Small-leaved Lime

©Dinesh Valke

Small-leaved Lime

Scientific name: Tilia cordata
A scarce tree of Central and Southern England, in particular, the Small-leaved Lime can be found in ancient woodland. It is has sweet-smelling flowers in summer and nut-like fruits in autumn.

Species information

Statistics

Height: up to 25m

Conservation status

Common.

When to see

January to December

About

The Small-leaved Lime is a large tree of ancient woodland, particularly across Southern England and the Midlands where it has a scattered distribution, but can be abundant. Its sweet-smelling summer flowers attract a huge number of insects looking for nectar, while its leaves are popular with caterpillars of the Lime Hawk moth, among other species. It produces large-winged, nut-like fruits that disperse its seeds by the wind.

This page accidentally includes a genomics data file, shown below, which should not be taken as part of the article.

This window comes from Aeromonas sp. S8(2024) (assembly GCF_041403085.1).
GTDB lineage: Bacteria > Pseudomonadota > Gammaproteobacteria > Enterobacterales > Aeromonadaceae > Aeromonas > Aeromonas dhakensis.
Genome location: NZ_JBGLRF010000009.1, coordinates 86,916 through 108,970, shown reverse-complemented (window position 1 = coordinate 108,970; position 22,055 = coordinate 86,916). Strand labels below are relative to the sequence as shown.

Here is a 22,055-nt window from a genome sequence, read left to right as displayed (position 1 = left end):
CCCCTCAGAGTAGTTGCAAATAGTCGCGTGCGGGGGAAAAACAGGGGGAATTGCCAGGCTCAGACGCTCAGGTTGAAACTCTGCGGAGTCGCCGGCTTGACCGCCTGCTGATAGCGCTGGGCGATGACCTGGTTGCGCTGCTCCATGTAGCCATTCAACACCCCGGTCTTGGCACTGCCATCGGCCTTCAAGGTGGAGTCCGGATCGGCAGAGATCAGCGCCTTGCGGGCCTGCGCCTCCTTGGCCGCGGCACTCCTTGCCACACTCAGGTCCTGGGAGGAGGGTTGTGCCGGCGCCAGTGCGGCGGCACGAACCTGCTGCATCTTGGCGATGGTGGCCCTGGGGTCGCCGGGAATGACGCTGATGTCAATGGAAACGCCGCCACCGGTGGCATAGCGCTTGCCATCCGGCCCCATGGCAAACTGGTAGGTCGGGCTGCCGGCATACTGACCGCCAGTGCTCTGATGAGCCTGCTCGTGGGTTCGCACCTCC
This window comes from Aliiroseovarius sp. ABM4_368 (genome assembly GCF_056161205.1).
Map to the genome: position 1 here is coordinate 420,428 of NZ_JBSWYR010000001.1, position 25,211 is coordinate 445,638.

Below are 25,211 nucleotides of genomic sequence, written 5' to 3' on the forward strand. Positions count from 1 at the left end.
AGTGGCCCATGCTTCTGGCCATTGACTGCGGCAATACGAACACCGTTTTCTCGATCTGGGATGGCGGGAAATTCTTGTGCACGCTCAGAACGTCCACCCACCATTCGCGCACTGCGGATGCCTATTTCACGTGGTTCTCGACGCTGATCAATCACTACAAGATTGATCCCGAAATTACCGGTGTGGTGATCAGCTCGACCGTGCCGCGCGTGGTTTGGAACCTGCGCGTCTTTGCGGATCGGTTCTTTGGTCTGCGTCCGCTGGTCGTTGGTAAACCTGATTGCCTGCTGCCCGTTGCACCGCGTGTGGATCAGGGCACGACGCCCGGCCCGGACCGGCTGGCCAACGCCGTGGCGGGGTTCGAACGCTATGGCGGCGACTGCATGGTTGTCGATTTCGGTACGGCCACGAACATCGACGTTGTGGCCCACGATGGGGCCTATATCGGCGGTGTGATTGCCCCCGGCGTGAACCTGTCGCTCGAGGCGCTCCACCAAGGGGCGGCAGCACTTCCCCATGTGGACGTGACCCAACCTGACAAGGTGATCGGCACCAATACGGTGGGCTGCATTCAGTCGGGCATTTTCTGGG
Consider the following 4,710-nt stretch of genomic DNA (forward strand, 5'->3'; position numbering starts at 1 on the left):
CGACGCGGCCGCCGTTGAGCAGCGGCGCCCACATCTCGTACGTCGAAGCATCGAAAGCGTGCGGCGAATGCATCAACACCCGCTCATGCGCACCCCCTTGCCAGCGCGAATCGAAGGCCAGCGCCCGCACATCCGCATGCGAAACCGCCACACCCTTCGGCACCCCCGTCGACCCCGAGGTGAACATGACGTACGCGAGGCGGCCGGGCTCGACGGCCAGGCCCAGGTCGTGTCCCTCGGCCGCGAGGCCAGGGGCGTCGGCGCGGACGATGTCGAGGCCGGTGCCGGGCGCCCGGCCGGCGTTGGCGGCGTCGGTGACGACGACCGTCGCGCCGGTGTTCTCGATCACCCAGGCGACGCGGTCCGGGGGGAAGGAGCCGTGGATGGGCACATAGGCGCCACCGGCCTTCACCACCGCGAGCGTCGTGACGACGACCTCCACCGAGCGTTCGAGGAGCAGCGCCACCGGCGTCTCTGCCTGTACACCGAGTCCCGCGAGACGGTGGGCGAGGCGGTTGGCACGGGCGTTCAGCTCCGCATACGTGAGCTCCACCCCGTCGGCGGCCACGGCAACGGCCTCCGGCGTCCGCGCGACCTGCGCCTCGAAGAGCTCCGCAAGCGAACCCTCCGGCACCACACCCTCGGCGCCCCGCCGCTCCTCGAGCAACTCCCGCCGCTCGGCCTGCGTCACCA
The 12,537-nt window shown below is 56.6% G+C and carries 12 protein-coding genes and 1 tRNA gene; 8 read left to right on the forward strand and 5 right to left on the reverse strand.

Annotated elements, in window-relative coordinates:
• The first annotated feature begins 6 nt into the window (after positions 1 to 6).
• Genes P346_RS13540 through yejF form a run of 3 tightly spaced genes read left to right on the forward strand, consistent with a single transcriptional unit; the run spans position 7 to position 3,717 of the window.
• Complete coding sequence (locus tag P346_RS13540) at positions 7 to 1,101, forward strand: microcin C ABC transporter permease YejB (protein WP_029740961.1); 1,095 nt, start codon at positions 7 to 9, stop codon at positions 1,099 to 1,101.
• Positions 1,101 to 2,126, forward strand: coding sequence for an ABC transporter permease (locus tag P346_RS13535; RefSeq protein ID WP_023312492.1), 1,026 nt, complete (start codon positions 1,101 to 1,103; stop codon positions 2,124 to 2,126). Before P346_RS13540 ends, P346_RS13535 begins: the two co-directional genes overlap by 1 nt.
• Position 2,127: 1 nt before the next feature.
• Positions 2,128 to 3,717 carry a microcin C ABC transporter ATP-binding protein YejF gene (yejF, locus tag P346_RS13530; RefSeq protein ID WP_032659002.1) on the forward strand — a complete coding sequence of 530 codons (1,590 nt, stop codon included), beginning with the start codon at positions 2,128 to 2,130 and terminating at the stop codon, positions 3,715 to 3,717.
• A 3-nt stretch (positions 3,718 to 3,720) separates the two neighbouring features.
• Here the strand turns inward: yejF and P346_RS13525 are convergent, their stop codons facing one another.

How to identify

The Small-leaved Lime has heart-shaped leaves; yellow-green, five-petalled flowers; and small, oval fruits with pointed tips. The three lime trees of the UK are difficult to tell apart. The Small-leaved Lime lives up to its name: it has smaller leaves than the Large-leaved and Common Limes, with patches of tiny, rusty-orange hairs by the veins on their undersides.

Distribution

Widespread, but uncommon, in England and Wales.

Did you know?

Limes are particularly useful trees: the Small-leaved Lime was regularly coppiced for firewood and pole-making; its flowers were used to make a type of tea that was a mild sedative; and the fibres beneath its bark were used to make rope.

How people can help

Our native tree species provide important links in the food chain for many animals, as well as areas for shelter and nesting. The Wildlife Trusts recognise the importance of healthy habitats to support all kinds of species throughout the food chain, so look after many nature reserves for the benefit of wildlife. You can help too: volunteer for your local Wildlife Trust and you could be involved in everything from coppicing to craft-making, stockwatching to surveying.